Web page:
Another strange 330 problem.

A neighbour and my brother have near identical 330T - both about '91. And both have exhibited the same strange 'battery' fault. Refusing to start - starter not even engaging - but a relay chattering and the
headlights flashing. A brief charge with a small charger and they then start as normal. It there some form of voltage sensor which prevents the starter engaging with a low battery?
My neighbour simply bought a new battery and things seem ok now - but my brother is made of sterner stuff...;-)
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Dave Plowman snipped-for-privacy@davenoise.co.uk London SW
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Hi Again. If a weak battery is the the cause. a check with a high rate discharge tester should show if the battery is at fault. IME a garage will do the check for free. Mike.
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Mike,
Excuse my ignorance but what does "IME" stand for?
G.S.
On Mon, 2 Feb 2009 16:53:46 -0000, "Miike G"
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In My Experience. As the check usually only takes a couple of minutes, no doubt garages do it for free in the expectation of selling you a new battery
I have owned a load tester for over 10 years, and have found it invaluable in deciding whether a battery needs replacing or a starting problem is elsewhere. Mike.
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Just to add to my erlier reply, you may find the following site useful. http://www.geocities.com/eedd88/abbreviations.html?20092#I Gives a list of common acronyms. Mike.
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Thanks. G.S.
On Mon, 2 Feb 2009 18:06:47 -0000, "Miike G"

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I'm curious to know why the starter doesn't engage, though. Most cars will do this with a near flat battery. And this wasn't the case as a short charge had them start normally.
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Dave Plowman snipped-for-privacy@davenoise.co.uk London SW
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Modern BMWs just don't seem to do that. I've seen a few with dead batteries over the years.
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Email: snipped-for-privacy@unixnerd.demon.co.uk, John G.Burns B.Eng, Bonny Scotland
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When the OEM battery went south after 3 1/2 years on my Z3, there was no warning whatsoever. After being parked for 30 minutes after a one hour drive, the dash lights came on as normal, but everything went dead as soon the starter was engaged. As we were in the Canadian Rockies at the time, I was able to bump start it and (just barely) limp to a local garage. Tom
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I know this isn't the same but it might help someone. I have a 1988 735i. I don't know how old the battery is but I bought the car used from family and I've had it 7 years without any trouble. I stopped driving it since I was staying with family and used their van. After 8 to ten days, the battery was bone dead. I couldn't even open the door locks without lifting up really hard on the handle as I turned the key, since I had locked it manually. I finally got in and we charged it up. I ran it for 20 minutes each day for 4 days which I thought was enough but a week later it was stone dead again. The manual says the battery is under the read seat like old VW bugs but I'm not about to tear the leather to check it. I'll have the shop look at it. From my experience, when batteries start dying, they don't hold charges anymore for more than a day or so.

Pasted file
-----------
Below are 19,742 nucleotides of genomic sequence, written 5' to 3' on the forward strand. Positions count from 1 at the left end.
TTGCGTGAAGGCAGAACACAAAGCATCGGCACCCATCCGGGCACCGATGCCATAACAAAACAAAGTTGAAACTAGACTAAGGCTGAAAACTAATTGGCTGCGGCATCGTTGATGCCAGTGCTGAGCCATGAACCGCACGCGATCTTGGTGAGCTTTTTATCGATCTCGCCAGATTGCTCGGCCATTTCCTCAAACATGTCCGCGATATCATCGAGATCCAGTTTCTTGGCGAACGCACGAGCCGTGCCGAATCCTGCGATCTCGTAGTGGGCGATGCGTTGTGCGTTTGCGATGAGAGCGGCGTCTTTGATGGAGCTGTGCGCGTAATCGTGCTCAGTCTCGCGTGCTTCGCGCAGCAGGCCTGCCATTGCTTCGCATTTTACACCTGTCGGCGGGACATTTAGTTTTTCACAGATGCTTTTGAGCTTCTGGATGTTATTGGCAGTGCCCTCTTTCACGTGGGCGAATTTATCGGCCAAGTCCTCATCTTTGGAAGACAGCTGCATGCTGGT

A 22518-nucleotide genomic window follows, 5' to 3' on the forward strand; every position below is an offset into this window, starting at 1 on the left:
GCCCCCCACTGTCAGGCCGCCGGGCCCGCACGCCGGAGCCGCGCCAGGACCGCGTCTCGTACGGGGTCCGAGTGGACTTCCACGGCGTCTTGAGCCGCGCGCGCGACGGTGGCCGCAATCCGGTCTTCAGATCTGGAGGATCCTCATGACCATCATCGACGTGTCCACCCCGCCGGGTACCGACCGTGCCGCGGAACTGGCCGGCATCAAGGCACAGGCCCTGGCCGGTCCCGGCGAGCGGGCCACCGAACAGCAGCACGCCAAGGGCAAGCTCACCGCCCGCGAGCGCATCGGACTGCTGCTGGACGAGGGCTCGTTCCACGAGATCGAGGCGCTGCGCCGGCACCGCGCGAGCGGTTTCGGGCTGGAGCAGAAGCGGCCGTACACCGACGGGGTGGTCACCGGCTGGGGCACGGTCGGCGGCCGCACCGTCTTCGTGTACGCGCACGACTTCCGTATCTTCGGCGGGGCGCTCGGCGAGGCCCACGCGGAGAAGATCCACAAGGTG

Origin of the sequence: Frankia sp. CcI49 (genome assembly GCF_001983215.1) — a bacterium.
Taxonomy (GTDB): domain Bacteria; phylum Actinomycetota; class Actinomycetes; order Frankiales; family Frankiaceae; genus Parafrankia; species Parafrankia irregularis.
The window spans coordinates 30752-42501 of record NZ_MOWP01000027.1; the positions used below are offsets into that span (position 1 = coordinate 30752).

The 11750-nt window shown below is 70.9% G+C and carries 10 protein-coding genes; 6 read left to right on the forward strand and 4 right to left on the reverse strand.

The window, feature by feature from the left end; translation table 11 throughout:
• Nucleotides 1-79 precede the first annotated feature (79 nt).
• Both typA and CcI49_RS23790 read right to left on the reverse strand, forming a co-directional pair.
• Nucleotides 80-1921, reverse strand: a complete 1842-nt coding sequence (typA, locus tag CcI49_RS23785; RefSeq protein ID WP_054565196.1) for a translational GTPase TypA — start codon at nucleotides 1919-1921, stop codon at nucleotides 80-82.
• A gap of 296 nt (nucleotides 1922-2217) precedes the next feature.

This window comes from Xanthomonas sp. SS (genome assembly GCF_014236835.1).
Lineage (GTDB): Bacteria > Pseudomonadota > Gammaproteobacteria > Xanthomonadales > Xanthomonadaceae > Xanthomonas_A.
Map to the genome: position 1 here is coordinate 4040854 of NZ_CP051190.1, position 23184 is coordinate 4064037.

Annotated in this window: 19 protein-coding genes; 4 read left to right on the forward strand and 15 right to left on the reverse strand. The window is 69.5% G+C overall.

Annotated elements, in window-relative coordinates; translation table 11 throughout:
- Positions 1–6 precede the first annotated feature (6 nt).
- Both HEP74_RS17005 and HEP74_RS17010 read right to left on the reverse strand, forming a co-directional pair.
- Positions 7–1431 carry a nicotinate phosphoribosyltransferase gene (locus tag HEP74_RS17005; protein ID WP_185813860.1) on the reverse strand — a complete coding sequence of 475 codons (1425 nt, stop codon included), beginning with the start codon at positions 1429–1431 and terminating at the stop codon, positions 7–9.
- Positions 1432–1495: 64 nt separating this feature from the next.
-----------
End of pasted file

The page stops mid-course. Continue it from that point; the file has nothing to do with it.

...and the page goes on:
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The rear seat is VERY easy to remove. It's held by two catches about 9" in from each side of the seat base where the seat meets the carpet. Just insert a screwdriver a few inches and pry it upwards. Do that to eash side then just pull the seat base forwards :-)
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The one on my 528 did exactly the same. But after charging it externally it still wouldn't 'work' - it had a very dead cell. In the cases I'm talking about a short charge gets it going again.
It could make some sense to have sensing which stopped you absolutely flattening the battery - but then it would need to operate on the lights etc as well.
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Dave Plowman snipped-for-privacy@davenoise.co.uk London SW
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I THINK that model has a feature that means it'll shut off electrical loads so that there's always enough charge to start the car. I know I read that but it may have been relation to a newer model.
Modern BMWs give very little warning of a bad battery. One morning they just refuse to crank and keep doing it until you replace the battery.
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in article snipped-for-privacy@davenoise.co.uk, Dave Plowman (News) at snipped-for-privacy@davenoise.co.uk wrote on 2/2/09 6:19 AM:

Fords have an electric quirk .. that all 6 cells of the battery have to be hot and running ... so test with a hydrometer thingy the specific gravity of the battery cells and see if one is dead. 5 hot cells will not do it and you get game on like you are seeing.
Ford Diesel is the same way dispite the use of two 65 amp battery and 12 cells to test ... one is out .. bad news bears .. .need all 130 amps of cranking power to turn over the diesel engine with glow plugs up and the oil heater on.
Check this stuff out is my first suggestion ... if cell is burned out and dead, fix is to replace the battery so you have a fully hot charge going on per factory specs ... then it will start up licky split is that is the problem.
sumbuddie wear blind sea
:?
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